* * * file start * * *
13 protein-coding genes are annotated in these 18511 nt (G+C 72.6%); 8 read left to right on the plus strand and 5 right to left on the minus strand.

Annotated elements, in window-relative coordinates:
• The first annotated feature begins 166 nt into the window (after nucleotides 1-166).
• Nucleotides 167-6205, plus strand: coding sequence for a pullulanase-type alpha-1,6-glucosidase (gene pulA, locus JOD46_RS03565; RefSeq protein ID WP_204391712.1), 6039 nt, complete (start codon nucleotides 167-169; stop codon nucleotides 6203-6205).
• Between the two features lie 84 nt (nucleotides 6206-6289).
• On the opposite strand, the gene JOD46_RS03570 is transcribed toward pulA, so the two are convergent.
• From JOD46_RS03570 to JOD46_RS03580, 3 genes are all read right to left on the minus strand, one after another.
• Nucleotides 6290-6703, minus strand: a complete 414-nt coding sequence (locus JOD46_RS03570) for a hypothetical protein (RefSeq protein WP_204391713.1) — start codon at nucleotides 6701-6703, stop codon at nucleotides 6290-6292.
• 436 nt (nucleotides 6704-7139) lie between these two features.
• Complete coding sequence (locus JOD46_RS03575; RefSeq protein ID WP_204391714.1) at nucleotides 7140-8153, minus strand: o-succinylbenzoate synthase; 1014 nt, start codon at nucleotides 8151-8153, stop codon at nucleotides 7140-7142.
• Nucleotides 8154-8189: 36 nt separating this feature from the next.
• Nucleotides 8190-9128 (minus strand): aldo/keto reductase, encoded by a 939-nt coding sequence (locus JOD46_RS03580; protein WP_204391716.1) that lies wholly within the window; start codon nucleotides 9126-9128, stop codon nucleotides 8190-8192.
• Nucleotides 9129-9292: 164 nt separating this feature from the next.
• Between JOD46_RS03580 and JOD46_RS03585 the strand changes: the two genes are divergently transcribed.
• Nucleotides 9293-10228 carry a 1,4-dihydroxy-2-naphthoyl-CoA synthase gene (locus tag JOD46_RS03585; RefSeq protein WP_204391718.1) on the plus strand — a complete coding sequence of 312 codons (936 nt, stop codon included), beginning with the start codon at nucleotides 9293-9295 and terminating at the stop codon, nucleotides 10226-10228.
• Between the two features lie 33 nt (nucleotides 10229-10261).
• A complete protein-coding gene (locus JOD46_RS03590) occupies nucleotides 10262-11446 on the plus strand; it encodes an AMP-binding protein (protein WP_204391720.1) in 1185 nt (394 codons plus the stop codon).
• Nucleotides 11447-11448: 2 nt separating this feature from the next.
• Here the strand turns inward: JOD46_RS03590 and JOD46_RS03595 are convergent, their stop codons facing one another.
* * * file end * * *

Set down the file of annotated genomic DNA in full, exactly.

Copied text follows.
13 protein-coding genes are annotated in these 18511 nt (G+C 72.6%); 8 read left to right on the plus strand and 5 right to left on the minus strand.

Annotated elements, in window-relative coordinates:
• The first annotated feature begins 166 nt into the window (after nucleotides 1-166).
• Nucleotides 167-6205, plus strand: coding sequence for a pullulanase-type alpha-1,6-glucosidase (gene pulA, locus JOD46_RS03565; RefSeq protein ID WP_204391712.1), 6039 nt, complete (start codon nucleotides 167-169; stop codon nucleotides 6203-6205).
• Between the two features lie 84 nt (nucleotides 6206-6289).
• On the opposite strand, the gene JOD46_RS03570 is transcribed toward pulA, so the two are convergent.
• From JOD46_RS03570 to JOD46_RS03580, 3 genes are all read right to left on the minus strand, one after another.
• Nucleotides 6290-6703, minus strand: a complete 414-nt coding sequence (locus JOD46_RS03570) for a hypothetical protein (RefSeq protein WP_204391713.1) — start codon at nucleotides 6701-6703, stop codon at nucleotides 6290-6292.
• 436 nt (nucleotides 6704-7139) lie between these two features.
• Complete coding sequence (locus JOD46_RS03575; RefSeq protein ID WP_204391714.1) at nucleotides 7140-8153, minus strand: o-succinylbenzoate synthase; 1014 nt, start codon at nucleotides 8151-8153, stop codon at nucleotides 7140-7142.
• Nucleotides 8154-8189: 36 nt separating this feature from the next.
• Nucleotides 8190-9128 (minus strand): aldo/keto reductase, encoded by a 939-nt coding sequence (locus JOD46_RS03580; protein WP_204391716.1) that lies wholly within the window; start codon nucleotides 9126-9128, stop codon nucleotides 8190-8192.
• Nucleotides 9129-9292: 164 nt separating this feature from the next.
• Between JOD46_RS03580 and JOD46_RS03585 the strand changes: the two genes are divergently transcribed.
• Nucleotides 9293-10228 carry a 1,4-dihydroxy-2-naphthoyl-CoA synthase gene (locus tag JOD46_RS03585; RefSeq protein WP_204391718.1) on the plus strand — a complete coding sequence of 312 codons (936 nt, stop codon included), beginning with the start codon at nucleotides 9293-9295 and terminating at the stop codon, nucleotides 10226-10228.
• Between the two features lie 33 nt (nucleotides 10229-10261).
• A complete protein-coding gene (locus JOD46_RS03590) occupies nucleotides 10262-11446 on the plus strand; it encodes an AMP-binding protein (protein WP_204391720.1) in 1185 nt (394 codons plus the stop codon).
• Nucleotides 11447-11448: 2 nt separating this feature from the next.
• Here the strand turns inward: JOD46_RS03590 and JOD46_RS03595 are convergent, their stop codons facing one another.